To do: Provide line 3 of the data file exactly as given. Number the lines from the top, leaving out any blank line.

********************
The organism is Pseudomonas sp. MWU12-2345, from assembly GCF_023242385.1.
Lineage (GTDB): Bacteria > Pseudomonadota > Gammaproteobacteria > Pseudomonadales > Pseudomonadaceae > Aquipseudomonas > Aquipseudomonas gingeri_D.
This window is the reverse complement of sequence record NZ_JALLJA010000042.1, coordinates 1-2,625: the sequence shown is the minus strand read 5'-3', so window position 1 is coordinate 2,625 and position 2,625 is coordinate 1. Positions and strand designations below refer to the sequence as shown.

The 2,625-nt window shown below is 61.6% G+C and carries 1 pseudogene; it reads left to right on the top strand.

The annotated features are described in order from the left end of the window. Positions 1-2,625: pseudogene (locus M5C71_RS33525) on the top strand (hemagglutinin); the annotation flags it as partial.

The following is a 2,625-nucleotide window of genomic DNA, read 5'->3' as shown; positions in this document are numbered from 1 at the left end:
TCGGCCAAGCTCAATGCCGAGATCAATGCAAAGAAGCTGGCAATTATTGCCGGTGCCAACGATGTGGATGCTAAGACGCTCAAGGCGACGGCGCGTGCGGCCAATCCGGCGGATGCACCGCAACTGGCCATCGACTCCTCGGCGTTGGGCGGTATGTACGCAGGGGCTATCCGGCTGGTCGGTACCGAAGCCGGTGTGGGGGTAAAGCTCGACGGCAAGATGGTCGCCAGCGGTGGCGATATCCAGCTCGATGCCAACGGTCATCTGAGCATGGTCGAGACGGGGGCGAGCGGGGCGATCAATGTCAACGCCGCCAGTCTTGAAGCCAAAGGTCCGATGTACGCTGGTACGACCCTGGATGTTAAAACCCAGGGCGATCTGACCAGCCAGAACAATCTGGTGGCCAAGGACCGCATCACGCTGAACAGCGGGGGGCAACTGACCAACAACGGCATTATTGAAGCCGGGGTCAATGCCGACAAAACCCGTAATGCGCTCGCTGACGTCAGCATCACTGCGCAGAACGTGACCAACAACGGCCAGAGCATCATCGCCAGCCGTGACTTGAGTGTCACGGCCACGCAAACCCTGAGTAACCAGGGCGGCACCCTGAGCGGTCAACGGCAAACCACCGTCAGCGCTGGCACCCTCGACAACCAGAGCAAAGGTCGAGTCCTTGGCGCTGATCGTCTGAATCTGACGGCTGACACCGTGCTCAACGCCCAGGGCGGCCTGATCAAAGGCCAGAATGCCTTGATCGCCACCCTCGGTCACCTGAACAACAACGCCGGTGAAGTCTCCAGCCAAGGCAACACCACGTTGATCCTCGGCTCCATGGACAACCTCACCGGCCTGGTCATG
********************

This window is the reverse complement of sequence record NZ_JALLJA010000042.1, coordinates 1-2,625: the sequence shown is the minus strand read 5'-3', so window position 1 is coordinate 2,625 and position 2,625 is coordinate 1. Positions and strand designations below refer to the sequence as shown.